Devotional: Managing Change Then and Now – Abigail’s Steady Diplomacy

          Old Testament Characters and Their Strengths: Abigail

          If you’re facing conflict, you want a person like Abigail on your side to help mediate.


          Image: Native Foreigner Magazine

          She was a classic “Listen and Be Patient” woman. Caught between the actions of her foolish husband and the hurt of a magnetic leader during a period of rapid change in Israel, Abigail was able to demonstrate steady calm and diffuse a potentially explosive state of affairs.

          What Abigail Did

          With Samuel’s death, Saul was poised to become king. Yet David had been anointed to lead Israel. Conflict would ensue. As David and his army hid in the desert to plan their next move, they appealed to a wealthy man named Nabal for food.

          When Nabal’s wife Abigail heard that her husband had rebuffed David, she responded deliberately and thoughtfully. She personally delivered a large gift of food to David’s men. Her calm, steady approach assuaged David and averted bloodshed.

          Two Approaches to Managing Change: Dynamic and Predictable

          When it comes to managing change, a person’s natural approach lines up on one side or another: Dynamic or Predictable. Both are strengths.

          While Dynamics manage change with excitement and energy, Predictables are systematic and methodical. Their patient, accommodating ways mark them as diplomats.

          Abigail represents the approach Predictables take when managing change. Predictables are tolerant and easy-going, always listening to the other side to seek a steady way to navigate circumstances.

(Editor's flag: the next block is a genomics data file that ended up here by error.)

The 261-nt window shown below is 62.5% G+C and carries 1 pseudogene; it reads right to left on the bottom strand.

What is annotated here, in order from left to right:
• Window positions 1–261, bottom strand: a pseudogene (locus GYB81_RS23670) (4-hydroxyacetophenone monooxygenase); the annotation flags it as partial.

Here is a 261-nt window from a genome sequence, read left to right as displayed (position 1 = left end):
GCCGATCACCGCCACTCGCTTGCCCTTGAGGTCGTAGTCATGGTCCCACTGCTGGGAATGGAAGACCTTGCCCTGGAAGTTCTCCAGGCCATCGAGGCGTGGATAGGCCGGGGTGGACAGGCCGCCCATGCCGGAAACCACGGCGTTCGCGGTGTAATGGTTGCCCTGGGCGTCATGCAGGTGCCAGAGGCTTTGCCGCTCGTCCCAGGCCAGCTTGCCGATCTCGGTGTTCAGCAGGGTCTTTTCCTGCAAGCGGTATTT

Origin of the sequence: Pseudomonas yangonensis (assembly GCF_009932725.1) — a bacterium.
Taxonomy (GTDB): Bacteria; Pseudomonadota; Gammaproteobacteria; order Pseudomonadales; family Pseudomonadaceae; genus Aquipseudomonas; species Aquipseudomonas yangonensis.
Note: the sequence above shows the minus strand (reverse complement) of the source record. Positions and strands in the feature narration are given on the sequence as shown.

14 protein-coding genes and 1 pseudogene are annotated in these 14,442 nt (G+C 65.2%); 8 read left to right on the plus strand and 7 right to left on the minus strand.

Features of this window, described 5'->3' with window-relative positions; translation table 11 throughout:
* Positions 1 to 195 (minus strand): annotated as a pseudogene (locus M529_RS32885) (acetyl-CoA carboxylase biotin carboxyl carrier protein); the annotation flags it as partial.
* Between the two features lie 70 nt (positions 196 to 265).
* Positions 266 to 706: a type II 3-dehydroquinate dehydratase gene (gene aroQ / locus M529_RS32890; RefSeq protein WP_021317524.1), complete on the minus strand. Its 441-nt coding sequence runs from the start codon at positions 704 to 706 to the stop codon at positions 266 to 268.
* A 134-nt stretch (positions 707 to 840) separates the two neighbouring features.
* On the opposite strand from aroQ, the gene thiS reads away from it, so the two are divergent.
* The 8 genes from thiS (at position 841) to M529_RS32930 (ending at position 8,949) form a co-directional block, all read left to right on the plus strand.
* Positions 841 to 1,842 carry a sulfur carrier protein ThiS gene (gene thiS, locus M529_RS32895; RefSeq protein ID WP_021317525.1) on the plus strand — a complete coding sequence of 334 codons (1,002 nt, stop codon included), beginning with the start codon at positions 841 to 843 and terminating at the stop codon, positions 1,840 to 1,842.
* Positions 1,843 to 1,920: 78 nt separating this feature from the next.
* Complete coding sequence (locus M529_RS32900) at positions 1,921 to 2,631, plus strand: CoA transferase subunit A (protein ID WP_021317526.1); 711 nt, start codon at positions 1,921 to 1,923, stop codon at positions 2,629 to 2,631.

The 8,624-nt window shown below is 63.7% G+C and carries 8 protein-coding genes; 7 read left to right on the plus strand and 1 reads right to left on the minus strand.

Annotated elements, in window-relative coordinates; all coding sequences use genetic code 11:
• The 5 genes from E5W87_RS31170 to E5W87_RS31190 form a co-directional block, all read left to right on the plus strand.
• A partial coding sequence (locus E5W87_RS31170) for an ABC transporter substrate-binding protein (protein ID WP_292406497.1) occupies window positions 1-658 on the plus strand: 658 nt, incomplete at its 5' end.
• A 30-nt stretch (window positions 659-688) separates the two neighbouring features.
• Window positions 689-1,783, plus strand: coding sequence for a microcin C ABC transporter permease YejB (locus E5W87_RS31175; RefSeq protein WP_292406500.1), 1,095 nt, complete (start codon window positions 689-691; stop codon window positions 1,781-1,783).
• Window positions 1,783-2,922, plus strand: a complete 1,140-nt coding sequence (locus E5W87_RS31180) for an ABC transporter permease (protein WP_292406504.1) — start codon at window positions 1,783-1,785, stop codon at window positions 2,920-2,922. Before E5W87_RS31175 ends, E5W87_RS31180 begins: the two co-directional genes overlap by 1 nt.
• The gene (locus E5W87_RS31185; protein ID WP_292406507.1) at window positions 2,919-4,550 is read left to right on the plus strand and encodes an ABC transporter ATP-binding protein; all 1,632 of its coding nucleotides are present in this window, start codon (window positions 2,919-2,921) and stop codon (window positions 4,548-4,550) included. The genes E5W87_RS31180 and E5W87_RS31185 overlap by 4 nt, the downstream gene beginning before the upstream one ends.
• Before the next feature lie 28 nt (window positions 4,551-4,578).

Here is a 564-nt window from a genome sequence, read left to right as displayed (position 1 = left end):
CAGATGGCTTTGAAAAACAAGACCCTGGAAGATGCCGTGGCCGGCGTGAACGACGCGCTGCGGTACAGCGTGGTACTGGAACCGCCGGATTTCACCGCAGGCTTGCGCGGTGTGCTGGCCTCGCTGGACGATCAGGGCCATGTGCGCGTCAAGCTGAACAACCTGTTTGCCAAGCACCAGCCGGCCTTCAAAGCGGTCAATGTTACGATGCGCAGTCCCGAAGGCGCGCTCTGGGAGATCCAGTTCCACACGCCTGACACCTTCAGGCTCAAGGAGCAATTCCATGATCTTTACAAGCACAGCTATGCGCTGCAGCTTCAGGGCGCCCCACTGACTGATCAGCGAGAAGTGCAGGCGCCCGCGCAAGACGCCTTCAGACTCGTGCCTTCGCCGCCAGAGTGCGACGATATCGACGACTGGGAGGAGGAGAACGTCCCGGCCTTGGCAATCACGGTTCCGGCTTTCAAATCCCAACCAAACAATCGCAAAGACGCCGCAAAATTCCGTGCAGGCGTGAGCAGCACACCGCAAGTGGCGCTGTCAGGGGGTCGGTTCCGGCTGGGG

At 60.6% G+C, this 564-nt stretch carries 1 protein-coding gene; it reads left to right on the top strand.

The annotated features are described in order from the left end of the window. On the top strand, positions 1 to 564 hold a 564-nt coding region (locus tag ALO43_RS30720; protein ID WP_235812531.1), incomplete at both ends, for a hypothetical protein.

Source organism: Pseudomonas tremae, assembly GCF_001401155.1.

Managing Change: How God Used Abigail

          Nabal had broken a cardinal rule of Middle Eastern culture: he had refused hospitality to travelers. Further, David’s men had protected Nabal’s considerable interests without compensation. Nabal added insult to injury with an actual insult: “Who is David? Who is the son of Jesse? There are many servants these days who are breaking away from their masters. Shall I take my bread and my water and my meat that I have killed for my shearers and give it to men who come from I do not know where?” (1 Samuel 25:10-11, ESV)

          David was ready to exact revenge, yet Abigail intervened calmly. She pointed out her husband’s folly and asked forgiveness on his behalf, pointing out to David the legacy he could leave as a leader. In the midst of volatility, Abigail’s ability to navigate change in an accommodating way made her the ultimate diplomat.

          Which is why you want someone like her on your team – both then and now.

          Growth Point

          God uses Predictables for steadiness during change.


          David said to Abigail, “Blessed be the Lord, the God of Israel, who sent you this day to meet me!” (1 Samuel 25:32, ESV)

          Prayer Points

          • Name a Predictable you know. What strengths does that person offer when a team faces a challenge?
          • Consider a Predictable and a Dynamic that work together. Why might God have put them on the same team or in the same family?
          • What have you learned from observing Abigail’s strengths?

          Old Testament Characters and Their Strengths

          Solving Problems Then and Now: Nehemiah Gets It Done

          Processing Information Then and Now: Moses Gets the Facts

          Facing Risk Then and Now: Joshua Goes Off Grid

          Strengths In the Christmas Story

          Strengths in the Christmas Story, Part 1: Solving Problems Together

          Strengths in the Christmas Story, Part 2: Two Ways to Process Information

          Strengths in the Christmas Story, Part 3: Two Ways to Manage Change

          Strengths in the Christmas Story, Part 4: Two Ways to Face Risk

          Ways the Disciples Used Their Strengths

          Part 1: Managing Change – Let’s Go or Let’s Make a Plan

          Part 2: Processing Information: That’s Wonderful or Give Me Proof

          Part 3: Problem Solving: Fix It Now or One Step at a Time?

          Part 4: Facing Risk: Outside the Box or Work the System

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